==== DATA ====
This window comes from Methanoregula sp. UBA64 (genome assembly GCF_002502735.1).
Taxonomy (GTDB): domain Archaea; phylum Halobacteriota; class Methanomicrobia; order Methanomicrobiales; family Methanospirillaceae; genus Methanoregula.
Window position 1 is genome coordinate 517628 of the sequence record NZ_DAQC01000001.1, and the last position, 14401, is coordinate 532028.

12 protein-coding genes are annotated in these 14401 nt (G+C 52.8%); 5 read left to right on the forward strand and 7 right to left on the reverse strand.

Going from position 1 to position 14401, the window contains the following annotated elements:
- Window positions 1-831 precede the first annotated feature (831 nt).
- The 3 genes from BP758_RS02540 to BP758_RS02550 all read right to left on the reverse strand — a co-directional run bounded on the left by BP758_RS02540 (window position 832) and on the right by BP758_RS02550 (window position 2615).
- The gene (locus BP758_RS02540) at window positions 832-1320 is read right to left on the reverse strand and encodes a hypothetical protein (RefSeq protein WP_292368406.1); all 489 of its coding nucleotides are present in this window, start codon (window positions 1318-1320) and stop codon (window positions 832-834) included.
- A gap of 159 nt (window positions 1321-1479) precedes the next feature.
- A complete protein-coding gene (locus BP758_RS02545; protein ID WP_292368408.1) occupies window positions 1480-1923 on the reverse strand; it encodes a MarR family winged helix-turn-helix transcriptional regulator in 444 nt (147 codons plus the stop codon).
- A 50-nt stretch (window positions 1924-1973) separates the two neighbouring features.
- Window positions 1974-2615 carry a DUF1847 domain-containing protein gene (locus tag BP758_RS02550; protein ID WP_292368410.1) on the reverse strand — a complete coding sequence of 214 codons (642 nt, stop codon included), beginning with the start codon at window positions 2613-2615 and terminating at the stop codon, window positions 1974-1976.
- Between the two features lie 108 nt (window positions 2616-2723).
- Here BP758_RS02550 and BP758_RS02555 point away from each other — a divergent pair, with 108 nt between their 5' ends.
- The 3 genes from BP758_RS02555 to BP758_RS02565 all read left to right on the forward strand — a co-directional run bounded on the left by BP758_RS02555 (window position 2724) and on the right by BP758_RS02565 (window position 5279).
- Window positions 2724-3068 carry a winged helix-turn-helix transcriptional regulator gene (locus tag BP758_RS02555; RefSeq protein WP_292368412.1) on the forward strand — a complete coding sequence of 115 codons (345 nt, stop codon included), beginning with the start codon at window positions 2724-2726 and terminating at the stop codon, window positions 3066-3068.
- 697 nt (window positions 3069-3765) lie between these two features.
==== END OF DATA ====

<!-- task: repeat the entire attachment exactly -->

This window comes from Methanoregula sp. UBA64 (genome assembly GCF_002502735.1).
Taxonomy (GTDB): domain Archaea; phylum Halobacteriota; class Methanomicrobia; order Methanomicrobiales; family Methanospirillaceae; genus Methanoregula.
Window position 1 is genome coordinate 517628 of the sequence record NZ_DAQC01000001.1, and the last position, 14401, is coordinate 532028.

12 protein-coding genes are annotated in these 14401 nt (G+C 52.8%); 5 read left to right on the forward strand and 7 right to left on the reverse strand.

Going from position 1 to position 14401, the window contains the following annotated elements:
- Window positions 1-831 precede the first annotated feature (831 nt).
- The 3 genes from BP758_RS02540 to BP758_RS02550 all read right to left on the reverse strand — a co-directional run bounded on the left by BP758_RS02540 (window position 832) and on the right by BP758_RS02550 (window position 2615).
- The gene (locus BP758_RS02540) at window positions 832-1320 is read right to left on the reverse strand and encodes a hypothetical protein (RefSeq protein WP_292368406.1); all 489 of its coding nucleotides are present in this window, start codon (window positions 1318-1320) and stop codon (window positions 832-834) included.
- A gap of 159 nt (window positions 1321-1479) precedes the next feature.
- A complete protein-coding gene (locus BP758_RS02545; protein ID WP_292368408.1) occupies window positions 1480-1923 on the reverse strand; it encodes a MarR family winged helix-turn-helix transcriptional regulator in 444 nt (147 codons plus the stop codon).
- A 50-nt stretch (window positions 1924-1973) separates the two neighbouring features.
- Window positions 1974-2615 carry a DUF1847 domain-containing protein gene (locus tag BP758_RS02550; protein ID WP_292368410.1) on the reverse strand — a complete coding sequence of 214 codons (642 nt, stop codon included), beginning with the start codon at window positions 2613-2615 and terminating at the stop codon, window positions 1974-1976.
- Between the two features lie 108 nt (window positions 2616-2723).
- Here BP758_RS02550 and BP758_RS02555 point away from each other — a divergent pair, with 108 nt between their 5' ends.
- The 3 genes from BP758_RS02555 to BP758_RS02565 all read left to right on the forward strand — a co-directional run bounded on the left by BP758_RS02555 (window position 2724) and on the right by BP758_RS02565 (window position 5279).
- Window positions 2724-3068 carry a winged helix-turn-helix transcriptional regulator gene (locus tag BP758_RS02555; RefSeq protein WP_292368412.1) on the forward strand — a complete coding sequence of 115 codons (345 nt, stop codon included), beginning with the start codon at window positions 2724-2726 and terminating at the stop codon, window positions 3066-3068.
- 697 nt (window positions 3069-3765) lie between these two features.